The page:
The most flexible state for car insurance alternatives is New Hampshire. In New Hampshire, drivers are not required to carry auto insurance, except in cases where they must have an SR-22. Here are a few other states that provide the option to use a financial filing in lieu of a traditional auto insurance policy:
- California: Option to put down a $35,000 deposit
- Florida: Drivers can decline liability insurance by proving a net worth of at least $40,000
- Montana: Option to post a bond or a $55,000 deposit of cash or securities
However, keep in mind that forgoing traditional car insurance is usually a much more expensive option in the long run or if you are involved in an accident. For example, in New Hampshire, minimum liability insurance costs an average of $321 per year. Although car insurance isn’t required here, drivers are still liable for property and medical damages related to an at-fault accident, which could easily add up to much more than that.
Most insurance professionals recommend higher policy limits than the minimums required by law for greater financial protection, and you may need full coverage depending on your situation. Car insurance is designed to protect your finances from the fallout of vehicle accidents, so having a policy that fits your needs — even if it’s more expensive than the minimum requirements — may save you from financial devastation should the worst happen.
Frequently asked questions
They aren’t actually mutually exclusive. Minimum coverage refers to a state’s required minimum limits, and it’s typically a liability-only policy (although other coverage types may be required). Full coverage just means that you’ve added comprehensive and collision, which add financial protection for damage to your vehicle and are likely required if you have a loan or lease. So you could buy state minimum liability limits and also have “full coverage” by adding comprehensive and collision. Most insurance professionals advise that you buy higher liability limits for more financial protection, but if your budget is exceptionally tight, minimum coverage might be your best option.
Minimum coverage car insurance will help pay for the injuries and property damage you cause if you’re the driver in the at-fault accident. In some states, minimum coverage car insurance also includes PIP and uninsured motorist coverage, which can help pay for your injuries in a variety of scenarios. It’s also important to note that unless your state requires uninsured motorist property damage coverage, minimum coverage car insurance doesn’t pay to repair your vehicle, whether you’re at fault or not at fault. Instead, you’ll need to add comprehensive and collision if you want your car covered.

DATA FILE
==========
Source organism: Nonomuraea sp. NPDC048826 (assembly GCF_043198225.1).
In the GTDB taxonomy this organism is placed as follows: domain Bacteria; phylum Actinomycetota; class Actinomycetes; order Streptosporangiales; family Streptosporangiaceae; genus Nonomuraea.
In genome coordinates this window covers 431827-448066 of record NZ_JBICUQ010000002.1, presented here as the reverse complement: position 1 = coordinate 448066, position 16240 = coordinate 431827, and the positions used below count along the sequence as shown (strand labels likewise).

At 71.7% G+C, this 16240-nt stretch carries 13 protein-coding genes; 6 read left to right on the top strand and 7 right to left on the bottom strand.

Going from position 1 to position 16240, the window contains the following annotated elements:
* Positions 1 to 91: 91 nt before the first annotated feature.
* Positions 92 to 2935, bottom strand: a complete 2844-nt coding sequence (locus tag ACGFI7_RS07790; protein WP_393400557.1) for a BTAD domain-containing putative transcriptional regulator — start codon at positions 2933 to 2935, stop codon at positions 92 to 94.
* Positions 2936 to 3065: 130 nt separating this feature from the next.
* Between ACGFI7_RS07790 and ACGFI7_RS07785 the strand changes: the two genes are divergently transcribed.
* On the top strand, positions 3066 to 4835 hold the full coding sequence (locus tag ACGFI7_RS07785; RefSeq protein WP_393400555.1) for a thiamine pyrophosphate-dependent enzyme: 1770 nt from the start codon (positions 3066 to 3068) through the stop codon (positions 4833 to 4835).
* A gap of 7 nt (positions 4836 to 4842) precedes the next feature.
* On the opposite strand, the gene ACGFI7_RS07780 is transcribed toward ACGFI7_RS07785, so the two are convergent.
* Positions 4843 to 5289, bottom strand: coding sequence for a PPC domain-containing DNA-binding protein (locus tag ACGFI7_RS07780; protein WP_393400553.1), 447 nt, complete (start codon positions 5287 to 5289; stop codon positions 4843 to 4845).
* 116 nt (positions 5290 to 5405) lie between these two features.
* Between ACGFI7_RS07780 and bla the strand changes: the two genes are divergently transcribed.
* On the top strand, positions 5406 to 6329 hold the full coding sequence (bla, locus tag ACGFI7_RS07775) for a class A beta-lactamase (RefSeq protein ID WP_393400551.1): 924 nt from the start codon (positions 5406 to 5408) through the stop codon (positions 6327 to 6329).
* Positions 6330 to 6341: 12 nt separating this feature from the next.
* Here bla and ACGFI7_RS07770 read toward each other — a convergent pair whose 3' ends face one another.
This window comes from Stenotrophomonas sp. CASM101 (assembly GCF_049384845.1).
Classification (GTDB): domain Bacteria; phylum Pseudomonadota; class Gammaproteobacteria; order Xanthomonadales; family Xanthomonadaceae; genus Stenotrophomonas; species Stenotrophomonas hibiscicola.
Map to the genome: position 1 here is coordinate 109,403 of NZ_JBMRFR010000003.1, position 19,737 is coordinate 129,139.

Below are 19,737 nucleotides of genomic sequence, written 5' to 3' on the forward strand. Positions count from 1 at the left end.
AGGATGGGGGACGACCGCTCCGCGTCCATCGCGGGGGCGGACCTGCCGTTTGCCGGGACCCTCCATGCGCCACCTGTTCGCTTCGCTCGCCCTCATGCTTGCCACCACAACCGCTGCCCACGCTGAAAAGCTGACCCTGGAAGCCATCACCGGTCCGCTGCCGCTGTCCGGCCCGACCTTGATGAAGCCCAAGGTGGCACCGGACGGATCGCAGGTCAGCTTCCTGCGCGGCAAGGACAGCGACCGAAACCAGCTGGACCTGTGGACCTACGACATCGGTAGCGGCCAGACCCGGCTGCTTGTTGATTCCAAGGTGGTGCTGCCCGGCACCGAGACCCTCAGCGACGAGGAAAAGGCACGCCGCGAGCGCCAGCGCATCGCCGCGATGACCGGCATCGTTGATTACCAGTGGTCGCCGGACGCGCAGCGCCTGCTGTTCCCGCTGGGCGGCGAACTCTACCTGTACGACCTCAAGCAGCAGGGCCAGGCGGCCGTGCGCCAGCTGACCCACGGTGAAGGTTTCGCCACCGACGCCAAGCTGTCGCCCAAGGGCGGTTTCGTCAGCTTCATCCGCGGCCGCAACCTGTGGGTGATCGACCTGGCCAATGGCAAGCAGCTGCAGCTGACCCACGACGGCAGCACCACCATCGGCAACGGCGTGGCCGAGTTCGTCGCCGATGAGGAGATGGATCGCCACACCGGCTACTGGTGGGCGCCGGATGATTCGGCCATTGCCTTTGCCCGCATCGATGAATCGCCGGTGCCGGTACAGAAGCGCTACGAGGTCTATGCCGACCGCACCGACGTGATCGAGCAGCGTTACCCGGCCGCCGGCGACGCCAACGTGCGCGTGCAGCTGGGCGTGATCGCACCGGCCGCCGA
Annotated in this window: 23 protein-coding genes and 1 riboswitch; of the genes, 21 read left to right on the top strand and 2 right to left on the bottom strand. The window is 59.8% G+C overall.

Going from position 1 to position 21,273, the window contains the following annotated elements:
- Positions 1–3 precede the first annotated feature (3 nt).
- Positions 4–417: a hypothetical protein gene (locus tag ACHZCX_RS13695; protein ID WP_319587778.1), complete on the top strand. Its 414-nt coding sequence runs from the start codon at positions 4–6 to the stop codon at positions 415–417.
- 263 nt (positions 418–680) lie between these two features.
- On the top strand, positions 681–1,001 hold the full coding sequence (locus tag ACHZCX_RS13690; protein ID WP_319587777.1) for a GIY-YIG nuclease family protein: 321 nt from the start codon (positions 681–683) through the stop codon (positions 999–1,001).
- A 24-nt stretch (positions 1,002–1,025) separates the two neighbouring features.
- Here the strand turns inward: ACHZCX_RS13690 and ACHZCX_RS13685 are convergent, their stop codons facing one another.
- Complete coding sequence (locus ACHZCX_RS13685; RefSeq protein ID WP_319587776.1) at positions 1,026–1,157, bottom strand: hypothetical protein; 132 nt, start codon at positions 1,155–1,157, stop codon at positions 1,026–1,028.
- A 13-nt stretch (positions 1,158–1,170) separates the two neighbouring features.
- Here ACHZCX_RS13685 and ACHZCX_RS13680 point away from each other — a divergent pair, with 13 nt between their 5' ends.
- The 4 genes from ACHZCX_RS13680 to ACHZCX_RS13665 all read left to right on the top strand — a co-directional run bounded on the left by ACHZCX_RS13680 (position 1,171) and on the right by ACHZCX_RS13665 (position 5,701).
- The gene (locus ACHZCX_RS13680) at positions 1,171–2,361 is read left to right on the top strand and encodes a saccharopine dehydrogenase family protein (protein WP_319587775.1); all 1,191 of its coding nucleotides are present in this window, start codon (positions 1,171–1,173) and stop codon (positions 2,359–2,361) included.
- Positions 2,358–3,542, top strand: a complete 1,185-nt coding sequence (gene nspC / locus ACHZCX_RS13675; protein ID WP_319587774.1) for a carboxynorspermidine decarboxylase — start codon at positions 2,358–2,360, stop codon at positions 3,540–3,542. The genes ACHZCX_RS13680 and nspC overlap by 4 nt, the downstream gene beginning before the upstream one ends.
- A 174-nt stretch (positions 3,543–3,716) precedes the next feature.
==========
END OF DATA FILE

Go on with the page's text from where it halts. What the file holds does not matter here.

A full coverage car insurance policy generally includes liability insurance and your state’s other minimum coverage requirements (if applicable), plus collision and comprehensive coverage. Collision insurance covers your vehicle’s repairs after an accident, whereas comprehensive coverage covers your vehicle’s repairs after a non-collision incident, such as theft, vandalism, storm damage or damage from striking an animal.
The cost of car insurance may vary greatly for every driver. The average cost of car insurance in the U.S. is $2,014 per year for full coverage and $622 for minimum coverage, according to Bankrate’s study of quoted annual premiums for 2023, but your rate may be more or less than the average. That’s because the premiums you pay are calculated using a range of personal factors, like your ZIP code, state, claims history, driving record, coverage options and deductibles.
When insuring a leased vehicle, your leasing company will typically require you to carry a minimum of $100,000 per person and $300,000 per accident in bodily injury coverage, and $50,000 in property damage coverage (or 100/300/50). Because the leasing company still technically owns the car during your lease term, it may require these higher-than-minimum liability limits for extra financial protection if you’re deemed at fault in an accident.
In addition to 100/300/50, your leasing company will probably require that you carry comprehensive and collision, and it may restrict how high you can set your deductible. Leasing coverage requirements vary from company to company, so to ensure your policy meets the terms of your lease agreement, you may want to consult with your dealer or leasing company for more information.
Yes, your car insurance policy will cover you anywhere you drive in the United States. Your car insurance policy must meet the coverage requirements in the state where the car is registered. However, there are no restrictions for driving in another state where the minimum requirements are higher; if you drive into a state that has higher minimum limits than yours, your minimum coverage policy will adjust up to that state’s limits. You may even have the same coverage if you drive across the border into Canada. However, you should confirm with your car insurance company or agent that you are covered in Canada prior to driving across the border. Most standard U.S. auto policies do not provide coverage in Mexico.